The SAS has several goals, the first is to promote amateur astronomy. We plan to accomplish this in multiple ways, including, but not limited to the following: 

1. organize regular stargazing events to engage the public in visual astronomy to foster appreciation of the night sky;

2. conduct Astronomy workshops and presentations to enhance members’ and the public’s understanding of various astronomical concepts by inviting guest speakers, such as local astronomers or professionals, to share their expertise and inspire club members; 

3. engage in citizen science projects to contribute to scientific research by collecting data, analyzing observations, and/or reporting findings;

4. establish online platforms and communication channels to help reach a wider audience and provide a platform for members to share their observations, astrophotography, and knowledge;

5. collaborate with local schools and community organizations, participate in science fairs and/or community festivals, and provide informational materials about amateur astronomy to inspire more people to develop an interest in astronomy and potentially attract new members.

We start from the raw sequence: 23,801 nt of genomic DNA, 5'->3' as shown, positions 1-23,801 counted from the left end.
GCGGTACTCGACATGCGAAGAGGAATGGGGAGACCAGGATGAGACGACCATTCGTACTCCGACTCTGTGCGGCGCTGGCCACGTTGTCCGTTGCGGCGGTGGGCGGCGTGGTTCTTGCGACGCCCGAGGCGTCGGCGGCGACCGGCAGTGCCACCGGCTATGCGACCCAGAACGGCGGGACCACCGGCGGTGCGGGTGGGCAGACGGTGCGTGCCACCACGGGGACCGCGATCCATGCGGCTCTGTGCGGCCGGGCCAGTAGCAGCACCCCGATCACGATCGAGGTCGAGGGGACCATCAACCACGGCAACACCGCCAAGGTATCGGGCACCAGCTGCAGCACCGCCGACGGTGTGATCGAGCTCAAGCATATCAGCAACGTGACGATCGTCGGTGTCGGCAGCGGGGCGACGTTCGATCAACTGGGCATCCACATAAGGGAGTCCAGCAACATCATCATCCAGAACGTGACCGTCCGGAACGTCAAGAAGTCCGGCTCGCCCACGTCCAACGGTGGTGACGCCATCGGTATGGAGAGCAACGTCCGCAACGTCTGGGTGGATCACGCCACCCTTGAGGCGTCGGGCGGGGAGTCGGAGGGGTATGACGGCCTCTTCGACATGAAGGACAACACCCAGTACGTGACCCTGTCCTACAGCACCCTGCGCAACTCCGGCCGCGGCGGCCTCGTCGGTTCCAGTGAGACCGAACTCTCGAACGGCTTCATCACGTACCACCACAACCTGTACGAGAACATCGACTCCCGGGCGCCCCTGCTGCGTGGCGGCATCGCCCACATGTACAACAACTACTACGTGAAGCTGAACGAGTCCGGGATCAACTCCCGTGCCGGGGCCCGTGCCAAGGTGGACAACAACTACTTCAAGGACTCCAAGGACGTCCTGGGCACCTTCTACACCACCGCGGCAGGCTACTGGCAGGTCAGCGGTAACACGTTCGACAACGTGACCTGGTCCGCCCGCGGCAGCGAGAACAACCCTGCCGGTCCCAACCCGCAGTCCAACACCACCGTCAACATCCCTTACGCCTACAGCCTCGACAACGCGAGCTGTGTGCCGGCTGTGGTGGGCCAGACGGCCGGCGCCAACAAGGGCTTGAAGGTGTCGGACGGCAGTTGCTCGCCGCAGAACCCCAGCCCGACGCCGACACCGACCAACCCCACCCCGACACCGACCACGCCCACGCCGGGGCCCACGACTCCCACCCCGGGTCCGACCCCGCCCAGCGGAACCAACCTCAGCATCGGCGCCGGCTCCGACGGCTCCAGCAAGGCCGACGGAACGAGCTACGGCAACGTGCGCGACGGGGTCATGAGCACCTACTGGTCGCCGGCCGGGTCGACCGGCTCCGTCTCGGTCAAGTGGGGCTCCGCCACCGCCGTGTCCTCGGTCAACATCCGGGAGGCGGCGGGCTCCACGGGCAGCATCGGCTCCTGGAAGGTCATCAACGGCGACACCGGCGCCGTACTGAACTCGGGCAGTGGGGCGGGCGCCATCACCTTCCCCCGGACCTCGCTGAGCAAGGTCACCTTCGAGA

A second goal is to inform the public on the ever growing problem of light pollution.

Light pollution is a major problem everywhere, a problem that is only getting worse, particularly with the proliferation of artificial satellites. Because of this, we will promote, through education, the value and effectiveness of quality nighttime lighting. In choosing our semi-lit polluted location, we can easily show the effects of poor lighting designs and promote ways to improve them. The varied levels of light pollution in our field of view highlight a striking difference in nighttime viewing. This difference makes it easier to demonstrate the effects of light pollution. We are strong supporters of the International Dark Sky Association and recommend you visit their site to learn ways to effectively light and reduce light pollution at the same time. Simple steps, such as installing a light shield on a light fixture can not only increase the level of light at the ground where you want it, but darken the sky above it. Every individual can make a difference.

The renovation and maintenance of the Rockbottom Observatory is one of our current tasks. The building is owned by one of our charter members. He is donating the space and installing his own equipment for the Observatory. Work is continuing on the development of a remote telescope for astro-imaging.